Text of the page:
The USS Sable was a naval training ship during World War II, designed for teaching the pilots how to take off and land on the moving decks that they would use during the war. Prior to starting that life, the Sable was a side-wheel excursion steamer. It was later converted into a freshwater ship for training aviators in the Great Lakes region.
During its time as a steamer, the Sable had a dedicated route between the cities of Buffalo and Detroit, ferrying up to 1,500 passengers per day. This lasted for 18 years after its launching in 1924.Â In 1942, the Navy acquired the vessel for training purposes. During its career, the Sable trained and qualified close to 17,000 pilots alongside its sister ship, the Wolverine.Â The Sable was sold to a private company in July of 1948, and a little over twenty days after completing the purchase, the ship was listed as being disposed of.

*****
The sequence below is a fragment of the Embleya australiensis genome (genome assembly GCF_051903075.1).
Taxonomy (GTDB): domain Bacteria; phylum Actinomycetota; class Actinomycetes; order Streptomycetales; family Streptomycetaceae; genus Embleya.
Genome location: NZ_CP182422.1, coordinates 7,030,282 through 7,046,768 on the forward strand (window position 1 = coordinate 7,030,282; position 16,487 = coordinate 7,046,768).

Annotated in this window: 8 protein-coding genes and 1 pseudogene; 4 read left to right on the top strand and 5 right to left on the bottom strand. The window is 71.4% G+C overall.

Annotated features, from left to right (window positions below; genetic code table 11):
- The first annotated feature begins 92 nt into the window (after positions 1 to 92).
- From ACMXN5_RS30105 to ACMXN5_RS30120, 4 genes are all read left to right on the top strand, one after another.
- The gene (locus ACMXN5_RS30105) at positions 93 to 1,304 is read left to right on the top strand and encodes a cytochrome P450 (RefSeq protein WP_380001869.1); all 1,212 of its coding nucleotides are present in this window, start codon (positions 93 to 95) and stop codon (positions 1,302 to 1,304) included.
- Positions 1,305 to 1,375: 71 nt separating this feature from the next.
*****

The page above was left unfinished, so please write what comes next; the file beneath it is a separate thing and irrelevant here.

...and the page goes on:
Asbestos in Navy Ships
Although an essential component of the naval fleet, even today, aircraft carriers also pose a lasting health risk to soldiers serving on them. Unfortunately, products containing asbestos were common, especially on older ships, because of the material’s high resistance to heat and fire. Despite its value as an insulator, asbestos fiber intake can lead to several serious health consequences, includingÂ mesothelioma, a devastating cancer without cure. Current and former military personnel who came into contact with these ships should seek immediate medical attention in order to detect possible health consequences associated with asbestos exposure.